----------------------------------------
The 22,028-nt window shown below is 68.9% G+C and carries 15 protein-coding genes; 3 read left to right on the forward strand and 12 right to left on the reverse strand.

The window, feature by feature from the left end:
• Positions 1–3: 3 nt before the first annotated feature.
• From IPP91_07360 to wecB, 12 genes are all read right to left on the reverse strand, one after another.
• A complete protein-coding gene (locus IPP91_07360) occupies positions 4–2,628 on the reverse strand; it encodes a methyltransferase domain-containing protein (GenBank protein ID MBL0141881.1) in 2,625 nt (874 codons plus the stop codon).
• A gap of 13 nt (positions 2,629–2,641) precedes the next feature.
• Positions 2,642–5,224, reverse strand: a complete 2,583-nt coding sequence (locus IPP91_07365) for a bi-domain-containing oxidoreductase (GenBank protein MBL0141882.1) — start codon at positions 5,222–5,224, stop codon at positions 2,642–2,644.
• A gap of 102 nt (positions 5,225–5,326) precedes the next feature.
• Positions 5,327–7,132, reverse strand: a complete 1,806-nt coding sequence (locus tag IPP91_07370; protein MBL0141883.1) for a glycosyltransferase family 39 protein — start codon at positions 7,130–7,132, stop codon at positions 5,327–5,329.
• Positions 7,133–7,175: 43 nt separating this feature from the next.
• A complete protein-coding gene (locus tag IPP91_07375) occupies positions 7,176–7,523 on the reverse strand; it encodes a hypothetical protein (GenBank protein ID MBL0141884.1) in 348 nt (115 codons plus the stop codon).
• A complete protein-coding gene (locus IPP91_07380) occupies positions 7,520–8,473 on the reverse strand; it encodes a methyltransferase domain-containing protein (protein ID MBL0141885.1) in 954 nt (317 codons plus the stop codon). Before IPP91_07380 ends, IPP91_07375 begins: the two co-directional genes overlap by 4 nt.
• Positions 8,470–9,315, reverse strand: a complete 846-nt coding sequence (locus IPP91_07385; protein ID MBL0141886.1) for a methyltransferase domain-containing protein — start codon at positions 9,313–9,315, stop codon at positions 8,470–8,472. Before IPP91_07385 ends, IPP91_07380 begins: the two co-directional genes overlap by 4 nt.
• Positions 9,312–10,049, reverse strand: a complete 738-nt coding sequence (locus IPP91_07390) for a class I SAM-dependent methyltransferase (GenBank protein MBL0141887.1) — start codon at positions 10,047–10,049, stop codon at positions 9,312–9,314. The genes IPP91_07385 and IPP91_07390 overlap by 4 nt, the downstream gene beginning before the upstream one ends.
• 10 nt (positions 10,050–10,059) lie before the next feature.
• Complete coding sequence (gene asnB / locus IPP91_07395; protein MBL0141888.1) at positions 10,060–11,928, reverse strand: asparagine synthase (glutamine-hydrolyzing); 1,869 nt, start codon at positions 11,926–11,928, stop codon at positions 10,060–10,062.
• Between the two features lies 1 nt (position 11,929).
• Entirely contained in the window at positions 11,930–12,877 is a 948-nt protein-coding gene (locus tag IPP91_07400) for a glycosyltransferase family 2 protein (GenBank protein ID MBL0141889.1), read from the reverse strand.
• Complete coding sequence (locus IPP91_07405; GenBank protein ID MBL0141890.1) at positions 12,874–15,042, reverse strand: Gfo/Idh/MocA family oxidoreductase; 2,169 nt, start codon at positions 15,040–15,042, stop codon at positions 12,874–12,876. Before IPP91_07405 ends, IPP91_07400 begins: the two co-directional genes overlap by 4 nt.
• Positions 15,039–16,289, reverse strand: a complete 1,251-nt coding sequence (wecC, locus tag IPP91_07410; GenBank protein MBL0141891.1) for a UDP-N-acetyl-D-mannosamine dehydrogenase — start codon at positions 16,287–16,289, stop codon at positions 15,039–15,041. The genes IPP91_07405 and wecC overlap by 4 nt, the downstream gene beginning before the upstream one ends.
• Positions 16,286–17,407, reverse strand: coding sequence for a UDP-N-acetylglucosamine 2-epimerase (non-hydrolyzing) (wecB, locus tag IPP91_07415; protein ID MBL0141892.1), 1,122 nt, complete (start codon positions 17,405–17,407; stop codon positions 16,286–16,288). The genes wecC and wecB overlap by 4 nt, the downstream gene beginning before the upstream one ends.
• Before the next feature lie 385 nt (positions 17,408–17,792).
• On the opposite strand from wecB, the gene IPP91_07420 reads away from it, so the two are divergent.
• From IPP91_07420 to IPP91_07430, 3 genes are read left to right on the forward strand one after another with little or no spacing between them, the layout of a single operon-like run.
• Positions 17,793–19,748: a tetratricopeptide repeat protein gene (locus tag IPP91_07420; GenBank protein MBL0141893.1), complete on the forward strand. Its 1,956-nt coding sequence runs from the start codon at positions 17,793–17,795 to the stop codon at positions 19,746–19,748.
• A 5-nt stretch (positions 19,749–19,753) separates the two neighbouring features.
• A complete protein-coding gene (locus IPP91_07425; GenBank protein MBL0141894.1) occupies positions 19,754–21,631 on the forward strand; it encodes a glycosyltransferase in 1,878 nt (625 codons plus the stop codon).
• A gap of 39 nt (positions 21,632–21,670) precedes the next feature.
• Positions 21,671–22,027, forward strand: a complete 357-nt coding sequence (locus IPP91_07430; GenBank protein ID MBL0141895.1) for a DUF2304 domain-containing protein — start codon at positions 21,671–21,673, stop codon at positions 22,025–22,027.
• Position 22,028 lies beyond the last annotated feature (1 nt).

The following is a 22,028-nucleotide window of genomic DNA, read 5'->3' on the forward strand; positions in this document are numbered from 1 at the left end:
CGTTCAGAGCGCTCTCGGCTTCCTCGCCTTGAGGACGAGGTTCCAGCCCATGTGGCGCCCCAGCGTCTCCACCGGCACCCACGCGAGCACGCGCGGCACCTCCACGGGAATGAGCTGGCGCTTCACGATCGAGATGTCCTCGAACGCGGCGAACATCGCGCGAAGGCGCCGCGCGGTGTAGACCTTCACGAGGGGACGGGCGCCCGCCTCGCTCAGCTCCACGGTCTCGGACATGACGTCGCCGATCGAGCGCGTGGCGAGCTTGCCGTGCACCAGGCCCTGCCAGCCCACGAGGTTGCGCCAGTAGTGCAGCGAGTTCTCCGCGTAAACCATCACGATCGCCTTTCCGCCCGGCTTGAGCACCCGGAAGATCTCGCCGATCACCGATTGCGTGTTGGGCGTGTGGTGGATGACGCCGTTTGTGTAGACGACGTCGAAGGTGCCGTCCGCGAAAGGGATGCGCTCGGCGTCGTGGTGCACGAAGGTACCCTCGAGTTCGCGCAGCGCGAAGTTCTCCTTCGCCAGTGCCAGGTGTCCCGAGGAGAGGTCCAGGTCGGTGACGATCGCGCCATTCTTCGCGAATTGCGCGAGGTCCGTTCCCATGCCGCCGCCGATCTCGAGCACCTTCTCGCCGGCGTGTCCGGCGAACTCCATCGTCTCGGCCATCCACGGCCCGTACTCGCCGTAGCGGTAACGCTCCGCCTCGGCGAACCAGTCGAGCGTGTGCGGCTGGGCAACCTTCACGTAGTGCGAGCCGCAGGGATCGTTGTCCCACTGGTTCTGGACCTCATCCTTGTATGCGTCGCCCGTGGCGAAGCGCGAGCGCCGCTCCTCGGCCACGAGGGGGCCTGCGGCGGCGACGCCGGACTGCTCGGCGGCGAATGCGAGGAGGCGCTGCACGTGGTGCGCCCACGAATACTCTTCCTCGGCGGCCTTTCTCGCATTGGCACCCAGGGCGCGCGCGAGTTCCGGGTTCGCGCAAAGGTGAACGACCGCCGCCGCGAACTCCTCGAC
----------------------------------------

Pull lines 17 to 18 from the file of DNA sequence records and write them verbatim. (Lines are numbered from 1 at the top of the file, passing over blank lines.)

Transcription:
• Between the two features lies 1 nt (position 11,929).
• Entirely contained in the window at positions 11,930–12,877 is a 948-nt protein-coding gene (locus tag IPP91_07400) for a glycosyltransferase family 2 protein (GenBank protein ID MBL0141889.1), read from the reverse strand.